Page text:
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Value Assumptions

LB628
Posts: 176
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8/31/2009 3:01:45 PM
Posted: 7 years ago
Would it be considered legitimate argumentation to say that a topic assumes or assigns a value to something, and then challenge that assumption as opposed to directly negating?

Ex. "Capitalism causes exploitation". The wording of the topic creates the assumption that capitalism is therefore bad, because exploitation is bad. Attacking that assumption would be "exploitation is good".
Ragnar_Rahl
Posts: 19,297
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8/31/2009 3:54:27 PM
Posted: 7 years ago
It creates no such assumption, stating something causes exploitation is value neutral, it's the feelings that've been poured into you that connote value :).
It came to be at its height. It was commanded to command. It was a capital before its first stone was laid. It was a monument to the spirit of man.
LB628
Posts: 176
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8/31/2009 4:10:04 PM
Posted: 7 years ago
At 8/31/2009 3:54:27 PM, Ragnar_Rahl wrote:
It creates no such assumption, stating something causes exploitation is value neutral, it's the feelings that've been poured into you that connote value :).

Maybe. Is that value personal or cultural though? If the entirety of a society agrees that a certain word, though technically neutral, has negative or positive connotations, does that word have those connotations or not?
Ragnar_Rahl
Posts: 19,297
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8/31/2009 4:12:33 PM
Posted: 7 years ago
At 8/31/2009 4:10:04 PM, LB628 wrote:
At 8/31/2009 3:54:27 PM, Ragnar_Rahl wrote:
It creates no such assumption, stating something causes exploitation is value neutral, it's the feelings that've been poured into you that connote value :).

Maybe. Is that value personal or cultural though? If the entirety of a society agrees that a certain word, though technically neutral, has negative or positive connotations, does that word have those connotations or not?
Words as such don't hold connotations, the receiver of the word holds the connotations for it. And it's rather moot, because the entirety of society does not agree, I for one will exploit situations and be darn happy doing it :)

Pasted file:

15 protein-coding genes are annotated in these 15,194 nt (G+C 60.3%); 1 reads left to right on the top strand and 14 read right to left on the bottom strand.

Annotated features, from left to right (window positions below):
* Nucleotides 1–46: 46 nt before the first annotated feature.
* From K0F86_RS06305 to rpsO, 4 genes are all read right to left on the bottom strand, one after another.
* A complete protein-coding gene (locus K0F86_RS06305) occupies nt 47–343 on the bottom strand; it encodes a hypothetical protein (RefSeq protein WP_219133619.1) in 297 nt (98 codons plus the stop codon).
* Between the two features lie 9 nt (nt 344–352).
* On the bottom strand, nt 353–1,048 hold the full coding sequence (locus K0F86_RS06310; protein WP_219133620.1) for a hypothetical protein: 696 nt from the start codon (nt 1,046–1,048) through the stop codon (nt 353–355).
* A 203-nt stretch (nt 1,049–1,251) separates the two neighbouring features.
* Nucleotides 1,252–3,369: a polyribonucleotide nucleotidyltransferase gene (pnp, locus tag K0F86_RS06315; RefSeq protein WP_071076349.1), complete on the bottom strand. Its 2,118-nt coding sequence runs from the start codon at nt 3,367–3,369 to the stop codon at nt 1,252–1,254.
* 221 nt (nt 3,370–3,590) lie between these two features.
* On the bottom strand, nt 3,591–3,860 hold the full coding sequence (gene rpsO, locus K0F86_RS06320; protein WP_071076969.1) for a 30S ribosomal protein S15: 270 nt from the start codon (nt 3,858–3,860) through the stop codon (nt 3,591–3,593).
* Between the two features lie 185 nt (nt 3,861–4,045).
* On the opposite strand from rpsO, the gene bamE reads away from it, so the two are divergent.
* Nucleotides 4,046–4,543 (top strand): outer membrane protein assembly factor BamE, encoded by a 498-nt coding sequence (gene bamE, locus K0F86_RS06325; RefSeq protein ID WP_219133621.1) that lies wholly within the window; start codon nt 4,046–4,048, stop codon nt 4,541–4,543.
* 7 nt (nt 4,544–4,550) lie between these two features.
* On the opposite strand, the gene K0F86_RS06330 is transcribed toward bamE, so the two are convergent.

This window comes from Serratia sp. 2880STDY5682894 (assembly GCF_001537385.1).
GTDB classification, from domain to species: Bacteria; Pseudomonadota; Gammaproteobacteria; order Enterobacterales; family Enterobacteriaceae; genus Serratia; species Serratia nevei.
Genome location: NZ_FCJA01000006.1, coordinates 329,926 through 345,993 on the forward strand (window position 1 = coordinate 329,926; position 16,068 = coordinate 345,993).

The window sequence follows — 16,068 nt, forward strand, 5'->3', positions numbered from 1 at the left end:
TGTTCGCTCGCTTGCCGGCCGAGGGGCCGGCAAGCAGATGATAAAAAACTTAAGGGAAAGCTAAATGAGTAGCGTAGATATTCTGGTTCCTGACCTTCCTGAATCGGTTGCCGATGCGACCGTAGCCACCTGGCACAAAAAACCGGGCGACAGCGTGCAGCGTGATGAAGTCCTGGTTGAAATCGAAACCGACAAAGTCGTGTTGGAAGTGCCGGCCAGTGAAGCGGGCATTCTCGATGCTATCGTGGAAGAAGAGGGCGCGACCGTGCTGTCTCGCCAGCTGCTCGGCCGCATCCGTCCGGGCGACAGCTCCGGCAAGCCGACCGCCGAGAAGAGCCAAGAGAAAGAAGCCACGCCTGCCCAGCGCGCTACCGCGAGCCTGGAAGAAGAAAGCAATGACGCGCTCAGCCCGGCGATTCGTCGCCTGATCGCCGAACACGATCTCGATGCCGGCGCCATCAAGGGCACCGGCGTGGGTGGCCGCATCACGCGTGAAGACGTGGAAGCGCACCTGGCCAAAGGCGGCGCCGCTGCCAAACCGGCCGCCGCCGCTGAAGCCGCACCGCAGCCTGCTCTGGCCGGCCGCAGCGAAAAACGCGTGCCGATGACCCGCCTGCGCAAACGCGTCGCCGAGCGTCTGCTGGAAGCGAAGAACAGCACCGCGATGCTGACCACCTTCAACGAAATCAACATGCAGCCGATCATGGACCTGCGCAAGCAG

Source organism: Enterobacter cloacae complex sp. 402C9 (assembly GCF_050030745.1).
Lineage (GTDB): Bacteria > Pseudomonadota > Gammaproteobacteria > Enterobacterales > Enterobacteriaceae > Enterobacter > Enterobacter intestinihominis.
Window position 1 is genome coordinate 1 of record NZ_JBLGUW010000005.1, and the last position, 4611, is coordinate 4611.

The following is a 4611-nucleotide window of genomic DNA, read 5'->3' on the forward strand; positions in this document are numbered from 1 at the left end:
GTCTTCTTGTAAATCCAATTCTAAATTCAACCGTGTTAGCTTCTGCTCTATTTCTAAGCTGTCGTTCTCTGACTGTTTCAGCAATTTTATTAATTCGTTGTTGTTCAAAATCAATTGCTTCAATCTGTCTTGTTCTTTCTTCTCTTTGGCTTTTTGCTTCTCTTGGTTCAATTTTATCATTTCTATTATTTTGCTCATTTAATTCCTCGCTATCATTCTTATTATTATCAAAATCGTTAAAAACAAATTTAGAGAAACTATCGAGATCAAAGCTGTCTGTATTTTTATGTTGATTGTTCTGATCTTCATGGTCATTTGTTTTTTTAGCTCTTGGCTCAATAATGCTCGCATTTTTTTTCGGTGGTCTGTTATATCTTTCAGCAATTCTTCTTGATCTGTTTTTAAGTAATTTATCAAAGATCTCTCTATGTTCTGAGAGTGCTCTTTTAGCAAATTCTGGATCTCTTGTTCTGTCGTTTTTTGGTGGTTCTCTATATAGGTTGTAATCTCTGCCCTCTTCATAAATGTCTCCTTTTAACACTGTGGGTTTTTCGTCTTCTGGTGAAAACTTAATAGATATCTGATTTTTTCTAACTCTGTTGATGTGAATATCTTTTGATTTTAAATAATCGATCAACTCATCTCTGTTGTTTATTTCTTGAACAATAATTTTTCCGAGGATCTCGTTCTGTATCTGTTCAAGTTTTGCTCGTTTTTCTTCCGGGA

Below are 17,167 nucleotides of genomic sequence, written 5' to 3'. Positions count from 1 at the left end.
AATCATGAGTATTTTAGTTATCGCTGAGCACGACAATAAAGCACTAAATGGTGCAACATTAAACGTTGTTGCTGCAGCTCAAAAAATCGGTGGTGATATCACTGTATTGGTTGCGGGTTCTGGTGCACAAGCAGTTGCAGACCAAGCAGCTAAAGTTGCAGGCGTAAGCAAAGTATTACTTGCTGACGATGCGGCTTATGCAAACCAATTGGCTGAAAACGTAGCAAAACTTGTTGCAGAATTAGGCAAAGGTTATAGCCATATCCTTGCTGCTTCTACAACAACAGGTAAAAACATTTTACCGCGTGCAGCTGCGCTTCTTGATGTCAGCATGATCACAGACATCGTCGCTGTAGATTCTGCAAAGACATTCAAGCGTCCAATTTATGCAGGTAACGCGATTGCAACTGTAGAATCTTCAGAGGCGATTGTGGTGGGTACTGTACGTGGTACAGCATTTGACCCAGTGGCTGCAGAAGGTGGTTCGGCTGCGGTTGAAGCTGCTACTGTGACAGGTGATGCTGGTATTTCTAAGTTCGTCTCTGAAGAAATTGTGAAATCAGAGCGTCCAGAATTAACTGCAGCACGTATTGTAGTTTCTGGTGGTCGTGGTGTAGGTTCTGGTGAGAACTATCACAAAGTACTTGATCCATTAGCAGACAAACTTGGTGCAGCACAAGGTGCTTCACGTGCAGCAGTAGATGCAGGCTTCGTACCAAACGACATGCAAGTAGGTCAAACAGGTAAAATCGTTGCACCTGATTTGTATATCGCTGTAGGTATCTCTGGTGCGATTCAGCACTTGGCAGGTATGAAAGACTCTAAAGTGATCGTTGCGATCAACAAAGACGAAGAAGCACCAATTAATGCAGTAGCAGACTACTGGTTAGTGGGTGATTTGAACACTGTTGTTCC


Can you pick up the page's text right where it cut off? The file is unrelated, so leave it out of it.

It came to be at its height. It was commanded to command. It was a capital before its first stone was laid. It was a monument to the spirit of man.
LB628
Posts: 176
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8/31/2009 4:15:06 PM
Posted: 7 years ago
At 8/31/2009 4:12:33 PM, Ragnar_Rahl wrote:
At 8/31/2009 4:10:04 PM, LB628 wrote:
At 8/31/2009 3:54:27 PM, Ragnar_Rahl wrote:
It creates no such assumption, stating something causes exploitation is value neutral, it's the feelings that've been poured into you that connote value :).

Maybe. Is that value personal or cultural though? If the entirety of a society agrees that a certain word, though technically neutral, has negative or positive connotations, does that word have those connotations or not?
Words as such don't hold connotations, the receiver of the word holds the connotations for it. And it's rather moot, because the entirety of society does not agree, I for one will exploit situations and be darn happy doing it :)

Which in turn gives me my answer. You would not vote for such an argument.

Thank you.

Any others?
DATCMOTO
Posts: 6,160
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8/31/2009 5:13:04 PM
Posted: 7 years ago
At 8/31/2009 3:01:45 PM, LB628 wrote:
Would it be considered legitimate argumentation to say that a topic assumes or assigns a value to something, and then challenge that assumption as opposed to directly negating?

Ex. "Capitalism causes exploitation". The wording of the topic creates the assumption that capitalism is therefore bad, because exploitation is bad. Attacking that assumption would be "exploitation is good".

No, the emphasis is on 'causes'..
So; is there exploitation? if yes, could there be other causes? etc..
The Cross.. the Cross.